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Altered frontostriatal white matter microstructure is associated with familial alcoholism and future binge drinking in adolescence

Neuropsychopharmacologyvolume 44pages10761083 (2019) | Download Citation

Abstract

Adolescence is a time of significant neurobiological development, including changes in white matter microstructure. Familial alcoholism and adolescent binge-drinking have both been associated with altered white matter microstructure; however, the temporal nature of these effects, and their interaction, is unclear. Using diffusion-weighted imaging and voxel-wise multilevel modeling, the effects of familial alcoholism and future binge-drinking on white matter microstructural development were assessed in 45 adolescents, who went on to binge-drink (but were alcohol-naive at baseline), and 68 adolescents, who remained largely alcohol-naive, all with varying degrees of familial alcoholism. Both future binge-drinking and familial alcoholism were associated with altered frontostriatal white matter microstructure early in adolescence, prior to alcohol use. While several binge-drinking-related effects persisted throughout adolescence (in the posterior limb of the internal capsule, superior corona radiata, and cerebellar peduncles), the association between familial alcoholism and altered white matter microstructure dissipated across adolescence in all regions. There were no white matter regions identified where future binge-drinking or familial alcoholism were significantly associated with emergent or exacerbated alterations in white matter microstructure. Altogether, these findings suggest that alterations in frontostiatal white matter microstructure, some of which are associated with familial alcoholism, may be used to predict which adolescents are more likely to go on and engage in alcohol use. Meanwhile, a reduction in family history-related associations with altered white matter microstructure by late-adolescence is encouraging for future prevention work targeted at at-risk youth.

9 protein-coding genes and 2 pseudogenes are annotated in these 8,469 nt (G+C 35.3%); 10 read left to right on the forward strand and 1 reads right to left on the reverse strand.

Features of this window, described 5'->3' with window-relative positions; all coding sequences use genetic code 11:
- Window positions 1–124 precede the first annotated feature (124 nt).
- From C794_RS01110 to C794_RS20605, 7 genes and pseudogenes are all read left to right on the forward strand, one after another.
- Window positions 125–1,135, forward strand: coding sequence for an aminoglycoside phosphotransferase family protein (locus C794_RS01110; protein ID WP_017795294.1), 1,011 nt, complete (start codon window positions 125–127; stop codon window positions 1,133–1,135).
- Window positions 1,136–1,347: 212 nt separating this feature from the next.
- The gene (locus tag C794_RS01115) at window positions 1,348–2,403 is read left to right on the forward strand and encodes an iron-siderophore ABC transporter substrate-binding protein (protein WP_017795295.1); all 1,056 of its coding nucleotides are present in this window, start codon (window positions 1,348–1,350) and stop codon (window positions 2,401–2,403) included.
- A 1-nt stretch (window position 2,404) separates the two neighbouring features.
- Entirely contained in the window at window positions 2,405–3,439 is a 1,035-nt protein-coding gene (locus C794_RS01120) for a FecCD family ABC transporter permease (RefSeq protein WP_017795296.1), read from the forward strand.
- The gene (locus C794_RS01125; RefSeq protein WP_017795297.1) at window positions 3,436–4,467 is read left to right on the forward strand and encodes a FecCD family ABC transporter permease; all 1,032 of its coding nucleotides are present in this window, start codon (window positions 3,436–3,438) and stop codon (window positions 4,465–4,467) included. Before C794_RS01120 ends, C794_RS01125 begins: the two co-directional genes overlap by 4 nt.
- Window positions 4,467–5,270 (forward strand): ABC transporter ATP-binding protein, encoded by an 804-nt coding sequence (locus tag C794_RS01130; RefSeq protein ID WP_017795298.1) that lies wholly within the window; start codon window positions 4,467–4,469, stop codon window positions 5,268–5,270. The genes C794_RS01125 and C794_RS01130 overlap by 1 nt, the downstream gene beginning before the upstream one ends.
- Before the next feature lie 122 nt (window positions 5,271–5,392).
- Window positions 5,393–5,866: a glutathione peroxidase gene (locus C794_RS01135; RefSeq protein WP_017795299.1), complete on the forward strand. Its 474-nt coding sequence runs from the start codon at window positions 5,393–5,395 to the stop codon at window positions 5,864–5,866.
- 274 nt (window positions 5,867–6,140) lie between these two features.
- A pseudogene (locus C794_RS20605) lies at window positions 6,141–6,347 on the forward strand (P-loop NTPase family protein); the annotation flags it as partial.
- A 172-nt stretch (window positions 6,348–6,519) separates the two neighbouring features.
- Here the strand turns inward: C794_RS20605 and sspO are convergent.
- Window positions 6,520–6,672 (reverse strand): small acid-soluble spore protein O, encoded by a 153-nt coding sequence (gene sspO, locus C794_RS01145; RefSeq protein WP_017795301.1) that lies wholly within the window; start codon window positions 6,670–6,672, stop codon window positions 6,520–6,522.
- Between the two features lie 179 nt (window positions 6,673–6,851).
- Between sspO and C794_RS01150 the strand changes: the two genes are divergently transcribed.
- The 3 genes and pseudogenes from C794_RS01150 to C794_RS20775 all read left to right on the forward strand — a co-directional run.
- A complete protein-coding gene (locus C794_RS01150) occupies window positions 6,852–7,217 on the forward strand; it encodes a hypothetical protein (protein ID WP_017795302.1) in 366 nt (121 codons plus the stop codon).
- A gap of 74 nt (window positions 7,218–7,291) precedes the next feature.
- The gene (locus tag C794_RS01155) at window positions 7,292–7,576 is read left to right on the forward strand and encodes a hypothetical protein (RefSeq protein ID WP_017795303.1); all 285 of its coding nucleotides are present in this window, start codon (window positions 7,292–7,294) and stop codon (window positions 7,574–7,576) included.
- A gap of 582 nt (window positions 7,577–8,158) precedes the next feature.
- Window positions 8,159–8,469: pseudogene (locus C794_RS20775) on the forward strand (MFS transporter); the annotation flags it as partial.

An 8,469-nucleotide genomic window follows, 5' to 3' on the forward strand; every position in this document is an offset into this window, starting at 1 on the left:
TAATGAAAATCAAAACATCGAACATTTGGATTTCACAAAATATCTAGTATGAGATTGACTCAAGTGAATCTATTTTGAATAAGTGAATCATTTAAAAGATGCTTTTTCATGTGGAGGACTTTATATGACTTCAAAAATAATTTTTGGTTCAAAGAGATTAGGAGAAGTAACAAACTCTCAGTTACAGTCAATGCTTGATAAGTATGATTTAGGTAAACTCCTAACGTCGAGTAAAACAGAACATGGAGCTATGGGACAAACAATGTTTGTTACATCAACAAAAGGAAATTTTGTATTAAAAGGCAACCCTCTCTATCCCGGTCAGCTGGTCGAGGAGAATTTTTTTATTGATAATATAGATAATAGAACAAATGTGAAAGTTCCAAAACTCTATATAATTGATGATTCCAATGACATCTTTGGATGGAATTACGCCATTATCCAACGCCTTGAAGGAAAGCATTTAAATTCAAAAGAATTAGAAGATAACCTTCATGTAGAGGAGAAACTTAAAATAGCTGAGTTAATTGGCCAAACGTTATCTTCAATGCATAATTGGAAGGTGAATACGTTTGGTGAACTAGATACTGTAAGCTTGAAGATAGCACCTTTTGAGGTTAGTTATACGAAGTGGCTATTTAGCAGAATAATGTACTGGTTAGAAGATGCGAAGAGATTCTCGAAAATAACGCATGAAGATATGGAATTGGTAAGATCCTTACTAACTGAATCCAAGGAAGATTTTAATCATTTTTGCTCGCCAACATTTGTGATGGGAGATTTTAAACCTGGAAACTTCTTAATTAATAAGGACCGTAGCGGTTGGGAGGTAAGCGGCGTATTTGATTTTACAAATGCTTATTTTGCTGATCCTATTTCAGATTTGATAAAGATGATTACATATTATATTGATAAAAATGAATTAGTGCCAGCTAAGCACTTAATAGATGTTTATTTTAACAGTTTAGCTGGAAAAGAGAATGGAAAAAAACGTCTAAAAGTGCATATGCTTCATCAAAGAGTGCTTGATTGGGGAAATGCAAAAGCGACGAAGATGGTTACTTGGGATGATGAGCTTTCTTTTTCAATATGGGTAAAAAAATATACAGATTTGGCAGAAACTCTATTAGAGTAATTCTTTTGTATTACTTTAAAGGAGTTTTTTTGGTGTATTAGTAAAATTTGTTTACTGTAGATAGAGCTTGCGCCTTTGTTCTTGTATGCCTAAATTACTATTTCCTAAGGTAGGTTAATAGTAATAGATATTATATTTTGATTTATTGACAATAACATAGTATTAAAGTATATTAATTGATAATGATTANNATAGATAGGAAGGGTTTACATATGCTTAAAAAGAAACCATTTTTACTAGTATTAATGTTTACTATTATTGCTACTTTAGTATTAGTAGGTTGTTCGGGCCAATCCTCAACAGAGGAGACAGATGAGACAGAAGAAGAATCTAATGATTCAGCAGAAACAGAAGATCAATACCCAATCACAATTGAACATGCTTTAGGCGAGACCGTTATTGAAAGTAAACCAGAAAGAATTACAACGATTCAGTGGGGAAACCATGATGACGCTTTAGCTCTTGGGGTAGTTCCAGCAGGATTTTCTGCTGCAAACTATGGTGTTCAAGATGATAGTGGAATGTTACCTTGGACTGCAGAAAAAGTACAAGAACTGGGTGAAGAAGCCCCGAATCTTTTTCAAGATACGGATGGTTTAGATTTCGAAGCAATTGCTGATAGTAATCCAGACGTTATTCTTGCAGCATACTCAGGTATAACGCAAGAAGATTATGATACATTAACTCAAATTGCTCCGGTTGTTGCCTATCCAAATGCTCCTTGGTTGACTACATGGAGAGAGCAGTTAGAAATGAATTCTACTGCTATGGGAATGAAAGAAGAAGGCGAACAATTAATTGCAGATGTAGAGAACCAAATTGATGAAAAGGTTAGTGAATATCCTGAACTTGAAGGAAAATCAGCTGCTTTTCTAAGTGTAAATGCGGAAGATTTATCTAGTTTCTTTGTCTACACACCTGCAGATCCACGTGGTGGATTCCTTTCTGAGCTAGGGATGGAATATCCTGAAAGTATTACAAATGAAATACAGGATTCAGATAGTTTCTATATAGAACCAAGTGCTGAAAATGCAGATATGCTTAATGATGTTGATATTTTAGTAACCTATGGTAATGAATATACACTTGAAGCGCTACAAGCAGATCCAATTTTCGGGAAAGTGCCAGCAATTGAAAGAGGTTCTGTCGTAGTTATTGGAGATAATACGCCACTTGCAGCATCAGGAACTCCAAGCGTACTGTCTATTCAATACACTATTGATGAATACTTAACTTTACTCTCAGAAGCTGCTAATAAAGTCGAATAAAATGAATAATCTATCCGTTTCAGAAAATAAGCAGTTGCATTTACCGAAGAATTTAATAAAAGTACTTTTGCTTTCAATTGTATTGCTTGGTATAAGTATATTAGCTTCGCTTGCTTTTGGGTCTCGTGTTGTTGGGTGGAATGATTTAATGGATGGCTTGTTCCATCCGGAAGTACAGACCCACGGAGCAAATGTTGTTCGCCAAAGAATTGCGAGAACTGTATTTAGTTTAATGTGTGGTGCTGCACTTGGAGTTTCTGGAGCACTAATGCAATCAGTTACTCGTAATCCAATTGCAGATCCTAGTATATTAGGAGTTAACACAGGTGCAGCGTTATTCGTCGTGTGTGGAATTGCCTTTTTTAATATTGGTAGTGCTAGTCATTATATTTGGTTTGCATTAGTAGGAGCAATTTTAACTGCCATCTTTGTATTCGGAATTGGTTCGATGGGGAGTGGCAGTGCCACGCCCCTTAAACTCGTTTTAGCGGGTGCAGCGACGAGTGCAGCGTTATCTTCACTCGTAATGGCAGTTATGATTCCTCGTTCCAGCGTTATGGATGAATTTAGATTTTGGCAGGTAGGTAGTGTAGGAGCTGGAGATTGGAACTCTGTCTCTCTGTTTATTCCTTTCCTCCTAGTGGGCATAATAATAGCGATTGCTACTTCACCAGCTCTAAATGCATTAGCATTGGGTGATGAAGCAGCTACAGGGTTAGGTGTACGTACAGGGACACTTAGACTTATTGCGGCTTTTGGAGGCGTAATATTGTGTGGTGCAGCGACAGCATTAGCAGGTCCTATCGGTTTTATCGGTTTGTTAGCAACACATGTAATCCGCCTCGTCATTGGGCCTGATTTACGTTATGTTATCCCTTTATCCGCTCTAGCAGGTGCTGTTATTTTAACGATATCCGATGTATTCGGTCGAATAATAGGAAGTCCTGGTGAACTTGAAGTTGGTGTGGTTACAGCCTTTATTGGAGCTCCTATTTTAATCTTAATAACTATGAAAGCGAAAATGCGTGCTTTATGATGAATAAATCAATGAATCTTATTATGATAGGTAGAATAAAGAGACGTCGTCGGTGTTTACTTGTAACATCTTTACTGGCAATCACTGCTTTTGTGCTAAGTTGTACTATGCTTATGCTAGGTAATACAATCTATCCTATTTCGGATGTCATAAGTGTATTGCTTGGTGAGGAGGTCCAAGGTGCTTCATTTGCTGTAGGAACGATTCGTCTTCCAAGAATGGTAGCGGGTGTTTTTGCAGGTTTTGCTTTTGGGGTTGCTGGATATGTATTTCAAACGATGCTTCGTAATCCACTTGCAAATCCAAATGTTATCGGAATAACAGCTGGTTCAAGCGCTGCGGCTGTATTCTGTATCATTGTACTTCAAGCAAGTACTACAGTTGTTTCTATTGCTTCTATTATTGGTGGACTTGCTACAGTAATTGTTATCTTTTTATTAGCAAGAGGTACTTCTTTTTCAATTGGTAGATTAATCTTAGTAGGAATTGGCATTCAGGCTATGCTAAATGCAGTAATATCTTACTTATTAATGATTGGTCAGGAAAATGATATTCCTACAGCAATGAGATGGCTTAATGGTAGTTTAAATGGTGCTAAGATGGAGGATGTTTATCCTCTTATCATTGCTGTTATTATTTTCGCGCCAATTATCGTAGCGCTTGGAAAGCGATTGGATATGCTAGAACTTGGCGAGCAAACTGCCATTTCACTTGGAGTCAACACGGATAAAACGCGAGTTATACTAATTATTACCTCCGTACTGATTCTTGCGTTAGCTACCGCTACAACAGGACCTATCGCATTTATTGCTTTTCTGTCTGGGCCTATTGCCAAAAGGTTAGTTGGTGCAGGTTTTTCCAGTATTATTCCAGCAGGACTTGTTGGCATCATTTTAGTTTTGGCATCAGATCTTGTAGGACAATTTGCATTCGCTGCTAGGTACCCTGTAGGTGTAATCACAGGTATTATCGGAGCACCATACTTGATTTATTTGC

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Acknowledgements

We would like to acknowledge past and present members of the Developmental Brain Imaging Lab for their assistance in participant recruitment, scheduling, and data collection.

Funding and disclosure

This work was supported by the National Institute on Alcohol Abuse and Alcoholism (R01 AA017664 - B.J.N.). The authors declare no competing interests.

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Affiliations

  1. Department of Psychiatry, Oregon Health & Science University, Portland, OR, USA

    • Scott A. Jones
    •  & Bonnie J. Nagel
  2. Department of Behavioral Neuroscience, Oregon Health & Science University, Portland, OR, USA

    • Bonnie J. Nagel

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Correspondence to Bonnie J. Nagel.

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https://doi.org/10.1038/s41386-019-0315-x